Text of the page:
ULA’s Vulcan rocket: problems with Blue Origin’s rocket engine


Genesis cover

On Christmas Eve 1968 three Americans became the first humans to visit another world. What they did to celebrate was unexpected and profound, and will be remembered throughout all human history. Genesis: the Story of Apollo 8, Robert Zimmerman's classic history of humanity's first journey to another world, tells that story, and it is now available as both an ebook and an audiobook, both with a foreword by Valerie Anders and a new introduction by Robert Zimmerman.

 
The ebook is available everywhere for $5.99 (before discount) at amazon, or direct from my ebook publisher, ebookit.

 
The audiobook is also available at all these vendors, and is also free with a 30-day trial membership to Audible.
 

"Not simply about one mission, [Genesis] is also the history of America's quest for the moon... Zimmerman has done a masterful job of tying disparate events together into a solid account of one of America's greatest human triumphs." --San Antonio Express-News

Based on a detailed update today at NASASpaceFlight.com on the status of ULA’s new Vulcan rocket, it appears that while everything is proceeding as scheduled for a 2021 launch debut, the big issue that might cause a delay is Blue Origin’s BE-4 rocket engine, to be used in Vulcan’s first stage.

Speaking to the Denver Business Journal yesterday, ULA CEO Tory Bruno noted an ongoing issue with BE-4’s turbopumps but voiced his confidence that the issue would soon be resolved and that it would not impact Vulcan’s schedule at this time.

…Development of the BE-4 has long been seen as the critical path for Vulcan. ULA exercised an option within the U.S. Space Force’s National Security Space Launch (NSSL) Phase 2 award proposal and bid Atlas V as a backup vehicle for Vulcan in case the latter ran into development or certification issues.

When asked when ULA would have to inform the Space Force of its desire to switch one of the first awarded NSSL missions from Vulcan to Atlas V under a purely hypothetical BE-4 or Vulcan issue, Mr. Peller [VP of Major Development for ULA] did not comment directly, instead affirming ULA’s confidence that all of their NSSL missions would fly on Vulcan. [emphasis mine]

From the Denver Business Journal article:

Blue Origin is still troubleshooting the 75,000-horsepower pumps that bring fuel to the BE-4’s main combustion chamber, Bruno said, adding that he’s confident the issues will soon be solved. “There’s very little technical risk,” he said. “It isn’t easy, but we know we can do it.” [emphasis mine]

This is the first public admission I’ve seen anywhere of a specific problem with the BE-4 engine. It also suggests strongly that the problem has been long-standing, and has not yet been solved.

Both articles also make it clear that ULA is prepared to continue using both the Atlas 5 rocket and the Russian engines (that the BE-4 is supposed to replace) until 2027, if necessary.

While it could very well be that the BE-4’s turbopump issues are on the way to being solved and there will be no delays, the careful wording by Bruno and his head of development strongly suggests that they are aware of an issue and are trying to deflect press interest in it. In fact, the timing of this revelation, only six weeks after Blue Origin delivered to ULA its first BE-4 engine (a test version not flightworthy), suggests that ULA has only now become aware of the issue, and is now working to help solve it.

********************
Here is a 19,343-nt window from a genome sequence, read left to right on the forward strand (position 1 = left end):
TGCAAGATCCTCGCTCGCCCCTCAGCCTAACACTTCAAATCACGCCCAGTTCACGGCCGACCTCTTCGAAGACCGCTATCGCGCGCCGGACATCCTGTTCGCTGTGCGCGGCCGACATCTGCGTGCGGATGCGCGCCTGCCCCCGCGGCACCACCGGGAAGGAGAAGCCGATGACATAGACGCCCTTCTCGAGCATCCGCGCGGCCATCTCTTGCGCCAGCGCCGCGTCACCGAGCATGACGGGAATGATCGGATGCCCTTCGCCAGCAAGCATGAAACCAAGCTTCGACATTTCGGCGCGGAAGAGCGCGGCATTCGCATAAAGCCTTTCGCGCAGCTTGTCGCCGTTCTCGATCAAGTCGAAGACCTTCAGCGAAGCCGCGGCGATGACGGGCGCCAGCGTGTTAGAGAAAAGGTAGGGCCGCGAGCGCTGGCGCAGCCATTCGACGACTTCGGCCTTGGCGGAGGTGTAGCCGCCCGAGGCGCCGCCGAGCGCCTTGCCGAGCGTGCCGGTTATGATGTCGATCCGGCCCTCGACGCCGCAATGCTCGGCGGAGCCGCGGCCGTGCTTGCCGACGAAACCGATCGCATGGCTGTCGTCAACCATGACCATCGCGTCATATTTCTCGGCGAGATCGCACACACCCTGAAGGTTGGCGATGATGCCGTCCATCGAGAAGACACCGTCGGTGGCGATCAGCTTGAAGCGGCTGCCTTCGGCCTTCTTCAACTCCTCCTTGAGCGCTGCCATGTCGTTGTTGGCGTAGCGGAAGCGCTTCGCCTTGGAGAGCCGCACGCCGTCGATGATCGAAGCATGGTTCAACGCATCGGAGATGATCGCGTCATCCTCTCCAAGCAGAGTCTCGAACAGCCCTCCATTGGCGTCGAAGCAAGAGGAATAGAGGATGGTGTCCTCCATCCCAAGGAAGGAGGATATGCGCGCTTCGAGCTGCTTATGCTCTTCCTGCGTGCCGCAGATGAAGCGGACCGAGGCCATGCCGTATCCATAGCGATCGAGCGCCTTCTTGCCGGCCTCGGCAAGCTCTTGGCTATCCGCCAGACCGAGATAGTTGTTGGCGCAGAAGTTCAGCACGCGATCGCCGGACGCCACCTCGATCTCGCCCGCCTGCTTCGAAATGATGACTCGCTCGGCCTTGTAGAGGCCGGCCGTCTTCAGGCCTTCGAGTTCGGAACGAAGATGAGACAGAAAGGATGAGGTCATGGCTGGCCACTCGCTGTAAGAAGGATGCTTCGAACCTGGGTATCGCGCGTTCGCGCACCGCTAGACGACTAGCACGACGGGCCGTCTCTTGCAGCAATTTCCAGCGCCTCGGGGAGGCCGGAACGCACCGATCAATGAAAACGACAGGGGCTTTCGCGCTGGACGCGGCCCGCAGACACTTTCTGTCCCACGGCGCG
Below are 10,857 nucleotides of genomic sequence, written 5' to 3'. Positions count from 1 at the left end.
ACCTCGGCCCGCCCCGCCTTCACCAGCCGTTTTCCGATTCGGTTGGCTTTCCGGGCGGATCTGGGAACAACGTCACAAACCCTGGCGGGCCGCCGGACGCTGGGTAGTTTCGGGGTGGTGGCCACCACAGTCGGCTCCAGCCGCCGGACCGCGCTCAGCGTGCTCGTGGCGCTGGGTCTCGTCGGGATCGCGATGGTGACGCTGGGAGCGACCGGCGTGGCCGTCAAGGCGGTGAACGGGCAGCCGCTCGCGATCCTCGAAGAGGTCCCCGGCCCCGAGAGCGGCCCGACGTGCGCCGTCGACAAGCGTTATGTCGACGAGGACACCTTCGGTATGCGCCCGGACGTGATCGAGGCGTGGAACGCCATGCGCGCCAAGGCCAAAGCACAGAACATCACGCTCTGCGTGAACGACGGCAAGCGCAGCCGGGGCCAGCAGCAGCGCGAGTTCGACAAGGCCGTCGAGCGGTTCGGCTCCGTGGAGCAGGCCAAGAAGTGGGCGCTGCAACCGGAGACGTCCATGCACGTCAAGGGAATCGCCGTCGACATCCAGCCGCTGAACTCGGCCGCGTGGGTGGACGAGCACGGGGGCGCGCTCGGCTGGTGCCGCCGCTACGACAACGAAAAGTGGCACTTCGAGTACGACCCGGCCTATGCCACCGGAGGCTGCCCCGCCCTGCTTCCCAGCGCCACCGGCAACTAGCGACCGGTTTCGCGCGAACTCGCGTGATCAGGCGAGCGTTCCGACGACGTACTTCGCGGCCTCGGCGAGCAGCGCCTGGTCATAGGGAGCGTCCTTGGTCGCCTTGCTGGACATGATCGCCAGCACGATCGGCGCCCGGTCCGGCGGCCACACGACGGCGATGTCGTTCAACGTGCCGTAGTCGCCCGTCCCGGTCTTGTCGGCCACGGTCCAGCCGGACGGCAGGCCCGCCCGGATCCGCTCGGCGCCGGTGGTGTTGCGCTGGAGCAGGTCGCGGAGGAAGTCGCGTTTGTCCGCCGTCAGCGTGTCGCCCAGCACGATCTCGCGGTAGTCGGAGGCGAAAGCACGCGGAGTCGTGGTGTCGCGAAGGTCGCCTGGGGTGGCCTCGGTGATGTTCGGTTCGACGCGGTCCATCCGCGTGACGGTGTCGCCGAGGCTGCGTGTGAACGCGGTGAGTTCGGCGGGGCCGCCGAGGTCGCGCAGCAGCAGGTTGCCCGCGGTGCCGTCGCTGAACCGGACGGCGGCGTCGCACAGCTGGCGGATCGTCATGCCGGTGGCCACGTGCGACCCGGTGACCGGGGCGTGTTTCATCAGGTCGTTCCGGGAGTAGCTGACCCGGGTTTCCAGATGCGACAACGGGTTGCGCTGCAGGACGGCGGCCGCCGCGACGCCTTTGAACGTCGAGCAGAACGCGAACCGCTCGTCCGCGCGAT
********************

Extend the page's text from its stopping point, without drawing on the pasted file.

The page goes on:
Stay tuned. I suspect all will become very clear within the next few months.

Readers!
 

My July fund-raiser for Behind the Black is now over. The support from my readers was unprecedented, making this July campaign the best ever, twice over. What a marvelous way to celebrate the website's tenth anniversary!
 

Thank you! The number of donations in July, and continuing now at the beginning of August, is too many for me to thank you all personally. Please forgive me by accepting my thank you here, in public, on the website.
 

If you did not donate or subscribe in July and still wish to, note that the tip jar remains available year round.


 

Regular readers can support Behind The Black with a contribution via paypal:

Or with a subscription with regular donations from your Paypal or credit card account:


 

If Paypal doesn't work for you, you can support Behind The Black directly by sending your donation by check, payable to Robert Zimmerman, to
 
Behind The Black
c/o Robert Zimmerman
P.O.Box 1262
Cortaro, AZ 85652

12 comments

  • LocalFluff

    I had forgotten that Atlas 5 uses Russian made first stage engines! I wonder at what price they are sold. And what the Space Force thinks about that. Europe, Russia, China all design and build their launchers domestically. Perhaps they should try the Raptor?

  • Chris Lopes

    Once again we see what happens when failure has no consequences. Whether their engines work or not, whether anything they build will ever fly or not, Bezos will continue to pump money into the company. They act like they have all the time in the world because they do.

  • Dick Eagleson

    Some years ago it was revealed that ULA pays about $24 million apiece for the RD-180 engines. Each Atlas V 1st stage is powered by one such engine. The RD-180 has twin combustion chambers and nozzles fed by a common set of turbomachinery.

  • Jeff Wright

    This hurts Vulcan too.
    The downselect should have been SpaceX and OmegA

  • Richard M

    Both articles also make it clear that ULA is prepared to continue using both the Atlas 5 rocket and the Russian engines (that the BE-4 is supposed to replace) until 2027, if necessary.